malodorants currently meet the police requirements. Calmatives carry additional health risks compared to alternative options and malodorants do not appear to offer any tactical advantage over existing incapacitants available to the police. Further research will only be carried out on either of these areas if there are significant advances in the available technology.
Further details of this research can be found in chapter 9 of Fourth Report of the Research Programme into Alternative Policing Approaches Towards the Management of Conflict. This report is available on the Northern Ireland Office website (www.nio.gov.uk).
Mark Hunter: To ask the Secretary of State for the Home Department how many (a) police officers and (b) police civilian staff each division of Greater Manchester police has had in each year since 1997. 
Mr. McNulty: The available information is set out in the following table for 2003, 2004 and 2005. Comparable data on police officers and police civilian staff by BCU have only been available since 2003.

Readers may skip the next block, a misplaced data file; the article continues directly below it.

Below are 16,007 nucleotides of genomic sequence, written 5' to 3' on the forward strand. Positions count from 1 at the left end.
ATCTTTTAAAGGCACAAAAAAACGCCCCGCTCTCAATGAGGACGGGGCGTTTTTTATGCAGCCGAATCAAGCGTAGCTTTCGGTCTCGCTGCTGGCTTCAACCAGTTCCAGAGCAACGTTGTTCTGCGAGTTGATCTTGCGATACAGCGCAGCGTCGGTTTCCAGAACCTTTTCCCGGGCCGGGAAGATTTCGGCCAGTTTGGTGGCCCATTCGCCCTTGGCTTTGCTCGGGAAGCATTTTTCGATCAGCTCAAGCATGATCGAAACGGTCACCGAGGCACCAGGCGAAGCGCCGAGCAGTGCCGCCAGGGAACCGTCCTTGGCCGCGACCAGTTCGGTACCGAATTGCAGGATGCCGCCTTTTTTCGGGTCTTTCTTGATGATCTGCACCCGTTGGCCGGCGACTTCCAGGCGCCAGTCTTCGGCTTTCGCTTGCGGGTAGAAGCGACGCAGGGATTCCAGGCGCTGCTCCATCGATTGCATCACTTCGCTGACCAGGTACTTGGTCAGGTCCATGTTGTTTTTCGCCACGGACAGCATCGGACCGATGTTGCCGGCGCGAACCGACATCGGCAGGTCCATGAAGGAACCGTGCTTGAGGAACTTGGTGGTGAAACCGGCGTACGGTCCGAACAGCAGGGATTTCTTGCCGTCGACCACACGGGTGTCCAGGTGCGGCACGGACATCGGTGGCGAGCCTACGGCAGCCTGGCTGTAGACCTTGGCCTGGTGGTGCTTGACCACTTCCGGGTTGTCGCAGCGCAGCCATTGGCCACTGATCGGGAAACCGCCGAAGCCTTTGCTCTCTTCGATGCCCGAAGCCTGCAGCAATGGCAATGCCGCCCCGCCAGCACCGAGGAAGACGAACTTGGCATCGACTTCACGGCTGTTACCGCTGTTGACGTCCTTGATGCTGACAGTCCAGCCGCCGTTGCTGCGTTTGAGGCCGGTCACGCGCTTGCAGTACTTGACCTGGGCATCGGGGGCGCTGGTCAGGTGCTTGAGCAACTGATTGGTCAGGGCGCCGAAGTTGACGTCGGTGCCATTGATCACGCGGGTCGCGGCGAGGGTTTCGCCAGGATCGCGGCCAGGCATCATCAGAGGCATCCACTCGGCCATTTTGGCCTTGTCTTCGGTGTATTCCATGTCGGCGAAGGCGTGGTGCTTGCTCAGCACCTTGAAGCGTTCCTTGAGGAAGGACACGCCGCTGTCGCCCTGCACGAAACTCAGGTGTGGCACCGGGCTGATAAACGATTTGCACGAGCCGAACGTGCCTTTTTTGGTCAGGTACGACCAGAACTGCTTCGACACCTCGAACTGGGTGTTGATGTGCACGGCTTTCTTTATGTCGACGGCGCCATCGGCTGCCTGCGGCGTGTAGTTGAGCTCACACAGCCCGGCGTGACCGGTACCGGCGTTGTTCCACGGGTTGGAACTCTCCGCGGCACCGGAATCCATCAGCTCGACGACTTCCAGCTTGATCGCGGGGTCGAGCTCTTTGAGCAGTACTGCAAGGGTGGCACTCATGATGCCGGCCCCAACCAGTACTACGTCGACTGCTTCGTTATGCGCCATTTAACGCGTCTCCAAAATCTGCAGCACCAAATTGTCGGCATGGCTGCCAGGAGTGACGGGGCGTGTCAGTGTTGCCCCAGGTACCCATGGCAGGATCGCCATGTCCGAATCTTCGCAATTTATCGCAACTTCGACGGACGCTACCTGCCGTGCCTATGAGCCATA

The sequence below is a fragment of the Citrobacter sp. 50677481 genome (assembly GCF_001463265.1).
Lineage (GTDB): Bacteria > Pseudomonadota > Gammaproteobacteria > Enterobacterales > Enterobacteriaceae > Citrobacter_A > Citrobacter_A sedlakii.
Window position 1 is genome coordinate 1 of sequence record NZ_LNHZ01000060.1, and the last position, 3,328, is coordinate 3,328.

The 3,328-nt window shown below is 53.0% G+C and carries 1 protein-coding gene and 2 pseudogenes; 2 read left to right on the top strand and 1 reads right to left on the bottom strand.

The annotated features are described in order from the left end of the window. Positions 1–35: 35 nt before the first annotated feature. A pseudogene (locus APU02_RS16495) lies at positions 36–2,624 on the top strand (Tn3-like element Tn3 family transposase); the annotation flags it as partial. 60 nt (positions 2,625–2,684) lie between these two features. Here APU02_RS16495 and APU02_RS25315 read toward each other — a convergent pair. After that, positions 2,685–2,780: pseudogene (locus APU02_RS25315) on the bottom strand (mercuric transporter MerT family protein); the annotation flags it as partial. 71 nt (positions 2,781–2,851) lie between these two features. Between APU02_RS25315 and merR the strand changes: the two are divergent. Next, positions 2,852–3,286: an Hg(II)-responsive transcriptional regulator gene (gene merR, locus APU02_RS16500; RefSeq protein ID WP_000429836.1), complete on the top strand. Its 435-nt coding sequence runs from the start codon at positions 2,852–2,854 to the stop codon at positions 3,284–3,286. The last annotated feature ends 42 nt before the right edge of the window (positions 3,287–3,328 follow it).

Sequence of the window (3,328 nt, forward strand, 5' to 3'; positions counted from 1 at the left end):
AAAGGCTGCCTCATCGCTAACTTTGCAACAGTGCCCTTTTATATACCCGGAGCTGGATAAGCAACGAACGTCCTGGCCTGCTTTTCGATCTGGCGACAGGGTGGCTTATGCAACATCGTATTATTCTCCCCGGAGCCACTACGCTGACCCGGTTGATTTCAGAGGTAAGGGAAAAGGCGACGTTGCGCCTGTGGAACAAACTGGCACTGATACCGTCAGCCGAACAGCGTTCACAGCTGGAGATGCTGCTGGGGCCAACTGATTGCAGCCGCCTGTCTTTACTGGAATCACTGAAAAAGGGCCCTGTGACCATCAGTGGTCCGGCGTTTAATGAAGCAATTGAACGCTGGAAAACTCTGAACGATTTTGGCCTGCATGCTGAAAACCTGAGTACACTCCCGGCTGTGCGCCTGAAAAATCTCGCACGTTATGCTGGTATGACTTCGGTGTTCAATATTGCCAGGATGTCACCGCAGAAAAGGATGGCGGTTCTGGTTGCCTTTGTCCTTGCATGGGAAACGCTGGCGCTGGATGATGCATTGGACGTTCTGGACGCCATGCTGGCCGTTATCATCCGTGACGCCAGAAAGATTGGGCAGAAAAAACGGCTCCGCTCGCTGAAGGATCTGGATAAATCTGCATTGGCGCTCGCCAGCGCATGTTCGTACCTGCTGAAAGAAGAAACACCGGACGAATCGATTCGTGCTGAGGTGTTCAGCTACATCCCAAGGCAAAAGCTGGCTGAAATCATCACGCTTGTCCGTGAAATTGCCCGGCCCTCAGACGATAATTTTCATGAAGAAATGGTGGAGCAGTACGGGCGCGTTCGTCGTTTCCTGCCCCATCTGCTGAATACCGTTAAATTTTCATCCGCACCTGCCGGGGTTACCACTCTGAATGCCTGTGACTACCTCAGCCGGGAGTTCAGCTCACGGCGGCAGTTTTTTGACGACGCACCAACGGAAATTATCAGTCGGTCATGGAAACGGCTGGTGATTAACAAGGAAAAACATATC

The year on year figures for Greater Manchester basic command units are not comparable because of changes to deployment in respect of Manchester airport and the centralisation of dog handlers in Greater Manchester police in 2003-04 and 2004-05. Deployment to basic command units and other specialist units is an operational matter for the chief constable.
Mark Hunter: To ask the Secretary of State for the Home Department what recent representations he has received in relation to police numbers in Greater Manchester; and if he will make a statement. 
Chris Ruane: To ask the Secretary of State for the Home Department how many assaults in penal institutions there were for (a) adults, (b) children and young people in each of the last 20 years, broken down into (i) prisoner on prisoner, (ii) staff on prisoner, (iii) prisoner on staff; and what the ratio was of total assaults to the relevant prisoner population in each year. 
|Number of assaults|
|Prisoner on prisoner||Prisoner on officer|
These figures are a subset of the total number of assaults recorded in that they contain identified assailants.
The recording of assaults on prisoners by staff has been unsynchronised on this system and it is not possible to produce figures that can be substantiated.
|Rates of assault per 1000|
|Prisoner on Prisoner||Prisoner on officer|
Rates are produced for only the more recent accurate assault totals.